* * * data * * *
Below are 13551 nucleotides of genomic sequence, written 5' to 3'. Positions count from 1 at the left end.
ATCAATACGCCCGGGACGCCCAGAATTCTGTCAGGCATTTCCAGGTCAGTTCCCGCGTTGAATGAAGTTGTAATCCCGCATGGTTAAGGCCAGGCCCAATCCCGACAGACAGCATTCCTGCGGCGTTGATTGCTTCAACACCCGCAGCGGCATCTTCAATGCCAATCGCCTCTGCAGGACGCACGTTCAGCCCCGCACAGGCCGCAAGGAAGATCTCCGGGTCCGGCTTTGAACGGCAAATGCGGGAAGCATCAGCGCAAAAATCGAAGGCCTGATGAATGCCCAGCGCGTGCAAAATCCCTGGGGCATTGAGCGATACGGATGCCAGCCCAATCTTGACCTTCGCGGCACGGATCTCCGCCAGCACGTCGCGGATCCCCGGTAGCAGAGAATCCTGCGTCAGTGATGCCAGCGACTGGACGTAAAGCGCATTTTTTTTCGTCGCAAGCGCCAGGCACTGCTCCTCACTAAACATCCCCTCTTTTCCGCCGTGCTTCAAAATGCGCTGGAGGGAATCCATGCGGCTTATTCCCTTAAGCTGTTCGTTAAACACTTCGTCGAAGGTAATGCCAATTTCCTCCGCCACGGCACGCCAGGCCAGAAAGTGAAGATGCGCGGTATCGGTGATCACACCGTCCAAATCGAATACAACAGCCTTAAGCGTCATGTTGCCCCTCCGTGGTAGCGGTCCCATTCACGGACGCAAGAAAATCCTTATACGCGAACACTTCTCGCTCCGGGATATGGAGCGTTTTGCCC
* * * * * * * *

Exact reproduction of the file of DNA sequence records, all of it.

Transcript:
Below are 13551 nucleotides of genomic sequence, written 5' to 3'. Positions count from 1 at the left end.
ATCAATACGCCCGGGACGCCCAGAATTCTGTCAGGCATTTCCAGGTCAGTTCCCGCGTTGAATGAAGTTGTAATCCCGCATGGTTAAGGCCAGGCCCAATCCCGACAGACAGCATTCCTGCGGCGTTGATTGCTTCAACACCCGCAGCGGCATCTTCAATGCCAATCGCCTCTGCAGGACGCACGTTCAGCCCCGCACAGGCCGCAAGGAAGATCTCCGGGTCCGGCTTTGAACGGCAAATGCGGGAAGCATCAGCGCAAAAATCGAAGGCCTGATGAATGCCCAGCGCGTGCAAAATCCCTGGGGCATTGAGCGATACGGATGCCAGCCCAATCTTGACCTTCGCGGCACGGATCTCCGCCAGCACGTCGCGGATCCCCGGTAGCAGAGAATCCTGCGTCAGTGATGCCAGCGACTGGACGTAAAGCGCATTTTTTTTCGTCGCAAGCGCCAGGCACTGCTCCTCACTAAACATCCCCTCTTTTCCGCCGTGCTTCAAAATGCGCTGGAGGGAATCCATGCGGCTTATTCCCTTAAGCTGTTCGTTAAACACTTCGTCGAAGGTAATGCCAATTTCCTCCGCCACGGCACGCCAGGCCAGAAAGTGAAGATGCGCGGTATCGGTGATCACACCGTCCAAATCGAATACAACAGCCTTAAGCGTCATGTTGCCCCTCCGTGGTAGCGGTCCCATTCACGGACGCAAGAAAATCCTTATACGCGAACACTTCTCGCTCCGGGATATGGAGCGTTTTGCCC